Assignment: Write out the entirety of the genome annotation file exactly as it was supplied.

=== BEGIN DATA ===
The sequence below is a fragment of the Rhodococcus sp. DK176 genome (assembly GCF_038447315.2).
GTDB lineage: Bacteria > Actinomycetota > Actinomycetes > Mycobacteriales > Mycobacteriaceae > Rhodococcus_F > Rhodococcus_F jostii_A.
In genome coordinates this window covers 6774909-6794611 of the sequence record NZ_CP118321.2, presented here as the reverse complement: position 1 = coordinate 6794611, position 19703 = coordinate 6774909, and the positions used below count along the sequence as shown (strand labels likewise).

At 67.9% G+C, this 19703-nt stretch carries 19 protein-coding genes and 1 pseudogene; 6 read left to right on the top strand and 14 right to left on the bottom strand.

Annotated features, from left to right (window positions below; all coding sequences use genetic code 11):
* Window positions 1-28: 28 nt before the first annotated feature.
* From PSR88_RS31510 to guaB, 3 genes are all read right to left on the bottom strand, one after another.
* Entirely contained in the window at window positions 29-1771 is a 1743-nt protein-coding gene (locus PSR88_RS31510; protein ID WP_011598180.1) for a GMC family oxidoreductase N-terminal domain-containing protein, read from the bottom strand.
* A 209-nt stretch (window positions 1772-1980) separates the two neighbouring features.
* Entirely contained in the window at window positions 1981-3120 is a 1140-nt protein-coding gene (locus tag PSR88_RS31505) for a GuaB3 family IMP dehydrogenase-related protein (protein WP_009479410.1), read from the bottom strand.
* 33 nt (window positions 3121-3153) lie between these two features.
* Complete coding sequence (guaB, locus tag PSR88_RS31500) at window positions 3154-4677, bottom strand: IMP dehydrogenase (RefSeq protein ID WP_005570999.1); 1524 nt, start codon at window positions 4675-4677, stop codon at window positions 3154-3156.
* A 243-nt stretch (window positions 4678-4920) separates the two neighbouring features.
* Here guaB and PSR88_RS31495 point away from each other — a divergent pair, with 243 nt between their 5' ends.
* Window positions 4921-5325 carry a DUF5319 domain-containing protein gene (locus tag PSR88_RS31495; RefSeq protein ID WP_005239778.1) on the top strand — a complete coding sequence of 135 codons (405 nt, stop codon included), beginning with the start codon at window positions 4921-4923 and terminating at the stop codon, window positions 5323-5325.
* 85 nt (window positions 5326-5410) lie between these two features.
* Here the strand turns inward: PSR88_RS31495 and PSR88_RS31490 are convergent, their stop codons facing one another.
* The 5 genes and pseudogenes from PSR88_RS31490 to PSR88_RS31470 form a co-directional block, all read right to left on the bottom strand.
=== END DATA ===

The sequence below is a fragment of the Rhodococcus sp. DK176 genome (assembly GCF_038447315.2).
GTDB lineage: Bacteria > Actinomycetota > Actinomycetes > Mycobacteriales > Mycobacteriaceae > Rhodococcus_F > Rhodococcus_F jostii_A.
In genome coordinates this window covers 6774909-6794611 of the sequence record NZ_CP118321.2, presented here as the reverse complement: position 1 = coordinate 6794611, position 19703 = coordinate 6774909, and the positions used below count along the sequence as shown (strand labels likewise).

At 67.9% G+C, this 19703-nt stretch carries 19 protein-coding genes and 1 pseudogene; 6 read left to right on the top strand and 14 right to left on the bottom strand.

Annotated features, from left to right (window positions below; all coding sequences use genetic code 11):
* Window positions 1-28: 28 nt before the first annotated feature.
* From PSR88_RS31510 to guaB, 3 genes are all read right to left on the bottom strand, one after another.
* Entirely contained in the window at window positions 29-1771 is a 1743-nt protein-coding gene (locus PSR88_RS31510; protein ID WP_011598180.1) for a GMC family oxidoreductase N-terminal domain-containing protein, read from the bottom strand.
* A 209-nt stretch (window positions 1772-1980) separates the two neighbouring features.
* Entirely contained in the window at window positions 1981-3120 is a 1140-nt protein-coding gene (locus tag PSR88_RS31505) for a GuaB3 family IMP dehydrogenase-related protein (protein WP_009479410.1), read from the bottom strand.
* 33 nt (window positions 3121-3153) lie between these two features.
* Complete coding sequence (guaB, locus tag PSR88_RS31500) at window positions 3154-4677, bottom strand: IMP dehydrogenase (RefSeq protein ID WP_005570999.1); 1524 nt, start codon at window positions 4675-4677, stop codon at window positions 3154-3156.
* A 243-nt stretch (window positions 4678-4920) separates the two neighbouring features.
* Here guaB and PSR88_RS31495 point away from each other — a divergent pair, with 243 nt between their 5' ends.
* Window positions 4921-5325 carry a DUF5319 domain-containing protein gene (locus tag PSR88_RS31495; RefSeq protein ID WP_005239778.1) on the top strand — a complete coding sequence of 135 codons (405 nt, stop codon included), beginning with the start codon at window positions 4921-4923 and terminating at the stop codon, window positions 5323-5325.
* 85 nt (window positions 5326-5410) lie between these two features.
* Here the strand turns inward: PSR88_RS31495 and PSR88_RS31490 are convergent, their stop codons facing one another.
* The 5 genes and pseudogenes from PSR88_RS31490 to PSR88_RS31470 form a co-directional block, all read right to left on the bottom strand.